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Jinger Duggar Vuolo is preparing for the release of her memoir, Becoming Free Indeed, in which she writes about growing up “terrified” in a strict home. The book will be available in stores on Jan. 31, 2023, but some people already eagerly await a response from her parents, Jim Bob and Michelle Duggar, famous for 19 Kids and Counting, to what’s been revealed so far.

(L-R) Jeremy Vuolo and Jinger Duggar Vuolo attend Discovery's "Serengeti" premiere at Wallis Annenberg Center for the Performing Arts on July 23, 2019, in Beverly Hills, California. Jinger has written a memoir about growing up 'terrified,' but her parents have yet to respond.
(L-R) Jeremy Vuolo and Jinger Duggar Vuolo | Michael Kovac/Getty Images for Discovery Channel

Jinger Duggar Vuolo used to think it was a sin to wear pants

Vuolo and her siblings grew up in a very strict belief system, which she digs into in her memoir. “I thought I had to wear only skirts and dresses to please God. Music with drums, places I went, or the wrong friendships could all bring harm,” she told People.

Notably, she started wearing pants after she was married. Before that, she thought the Bible instructed women to wear skirts and dresses strictly, as pants would fit into the category of men’s garments.

Furthermore, Vuolo disclosed that when she was going to have fun, even with her family, she often considered it might go against what a higher power wanted for her at any moment. It left her terrified of doing almost anything.

“I thought I could be killed in a car accident on the way because I didn’t know if God wanted me to stay home and read my Bible instead,” she explained.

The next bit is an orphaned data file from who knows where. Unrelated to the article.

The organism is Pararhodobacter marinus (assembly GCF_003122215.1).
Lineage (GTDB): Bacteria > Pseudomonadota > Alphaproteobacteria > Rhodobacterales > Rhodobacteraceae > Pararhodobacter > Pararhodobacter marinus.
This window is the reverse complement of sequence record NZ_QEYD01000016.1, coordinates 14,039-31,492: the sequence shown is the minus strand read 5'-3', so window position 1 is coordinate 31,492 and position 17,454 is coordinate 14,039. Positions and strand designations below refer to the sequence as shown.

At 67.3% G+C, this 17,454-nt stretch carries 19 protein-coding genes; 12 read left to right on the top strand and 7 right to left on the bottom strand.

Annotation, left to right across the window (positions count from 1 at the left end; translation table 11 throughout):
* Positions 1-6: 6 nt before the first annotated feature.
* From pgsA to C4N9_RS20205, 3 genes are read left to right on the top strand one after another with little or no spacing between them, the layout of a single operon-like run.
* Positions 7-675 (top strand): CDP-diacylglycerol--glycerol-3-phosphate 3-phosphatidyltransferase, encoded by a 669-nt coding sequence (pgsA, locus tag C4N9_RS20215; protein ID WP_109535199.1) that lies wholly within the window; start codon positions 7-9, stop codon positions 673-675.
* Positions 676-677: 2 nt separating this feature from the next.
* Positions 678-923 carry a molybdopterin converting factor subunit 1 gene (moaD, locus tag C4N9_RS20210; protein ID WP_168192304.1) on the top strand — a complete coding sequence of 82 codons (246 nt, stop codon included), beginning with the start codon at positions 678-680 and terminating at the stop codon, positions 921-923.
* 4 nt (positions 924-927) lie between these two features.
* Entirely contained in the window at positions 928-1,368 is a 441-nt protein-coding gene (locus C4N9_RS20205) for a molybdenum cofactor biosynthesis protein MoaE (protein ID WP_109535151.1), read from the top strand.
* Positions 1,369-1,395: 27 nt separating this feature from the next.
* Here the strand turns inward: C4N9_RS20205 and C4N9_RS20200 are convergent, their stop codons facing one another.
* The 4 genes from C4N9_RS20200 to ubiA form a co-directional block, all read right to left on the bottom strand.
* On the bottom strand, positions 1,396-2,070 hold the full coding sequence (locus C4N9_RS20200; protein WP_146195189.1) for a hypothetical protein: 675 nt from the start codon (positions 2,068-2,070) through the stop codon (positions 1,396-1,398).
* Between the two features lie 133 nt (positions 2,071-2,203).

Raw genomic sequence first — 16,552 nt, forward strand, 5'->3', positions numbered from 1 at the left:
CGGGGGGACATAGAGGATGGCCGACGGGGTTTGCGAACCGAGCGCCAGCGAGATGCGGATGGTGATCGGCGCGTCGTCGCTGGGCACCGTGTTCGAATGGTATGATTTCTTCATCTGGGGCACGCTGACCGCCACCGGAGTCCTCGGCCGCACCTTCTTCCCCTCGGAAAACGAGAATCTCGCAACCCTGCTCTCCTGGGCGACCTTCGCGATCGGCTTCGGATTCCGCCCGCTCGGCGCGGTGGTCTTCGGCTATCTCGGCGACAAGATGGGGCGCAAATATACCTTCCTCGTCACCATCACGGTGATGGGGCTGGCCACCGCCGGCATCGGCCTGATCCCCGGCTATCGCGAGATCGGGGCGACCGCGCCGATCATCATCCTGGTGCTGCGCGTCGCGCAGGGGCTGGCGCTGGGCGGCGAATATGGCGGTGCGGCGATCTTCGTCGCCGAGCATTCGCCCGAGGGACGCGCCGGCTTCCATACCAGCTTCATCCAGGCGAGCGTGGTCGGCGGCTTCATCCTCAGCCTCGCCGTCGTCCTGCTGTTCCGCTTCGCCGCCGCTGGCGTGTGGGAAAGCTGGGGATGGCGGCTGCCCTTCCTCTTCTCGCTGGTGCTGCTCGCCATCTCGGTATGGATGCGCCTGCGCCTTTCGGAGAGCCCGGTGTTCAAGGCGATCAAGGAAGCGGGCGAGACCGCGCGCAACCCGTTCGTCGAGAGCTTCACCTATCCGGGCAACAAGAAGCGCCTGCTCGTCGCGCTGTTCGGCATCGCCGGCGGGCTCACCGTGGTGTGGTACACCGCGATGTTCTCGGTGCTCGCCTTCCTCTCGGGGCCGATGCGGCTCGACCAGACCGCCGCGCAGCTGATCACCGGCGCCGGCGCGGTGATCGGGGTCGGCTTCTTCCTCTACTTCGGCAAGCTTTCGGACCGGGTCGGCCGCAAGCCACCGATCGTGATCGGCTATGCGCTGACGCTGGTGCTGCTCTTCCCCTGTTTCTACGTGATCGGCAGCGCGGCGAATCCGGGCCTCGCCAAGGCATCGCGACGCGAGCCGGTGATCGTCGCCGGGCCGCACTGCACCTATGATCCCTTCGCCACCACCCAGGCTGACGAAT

Jinger Duggar Vuolo reveals in her memoir that her parents’ beliefs left her in ‘fear’ as a child

After marrying and moving away from the Duggar home in 2016, Vuolo realized different beliefs could be explored. And some things didn’t feel right about her upbringing and the ideology in her family, more than being banned from wearing pants.

“Fear was a huge part of my childhood,” she noted to People. She described her parents’ beliefs “in a nutshell,” explaining they “are based on fear and superstition and leave you in a place where you feel like, ‘I don’t know what God expects of me.'”

She added, “The fear kept me crippled with anxiety. I was terrified of the outside world.”

However, Vuolo said the hardships enhanced “the beauty of” writing Becoming Free Indeed. “The teaching I grew up under was harmful. It was damaging, and there are lasting effects,” she declared. “But I know other people are struggling and people who are still stuck.”

“I want to share my story, and maybe it will help even just one person to be freed,” she concluded.

Jinger Duggar Vuolo said releasing her memoir ‘Becoming Free Indeed’ has been ‘that hardest thing’ she’s ever done

The Duggar Family visits "Extra" at their New York studios at H&M in Times Square on March 11, 2014, in New York City.
The Duggar family, c. 2014 | D Dipasupil/Getty Images for Extra

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Vuolo announced Becoming Free Indeed in a YouTube video about her spiritual journey in writing a memoir. The caption reads: “This has been the hardest thing I’ve ever done. But I think it’s the most important. This is a book about me and my spiritual journey, a journey of disentangling truth from lies. In it, I share stories from my life — stories that nobody saw while the TV cameras were rolling: stories of fear and uncertainty but also of discovery and hope.”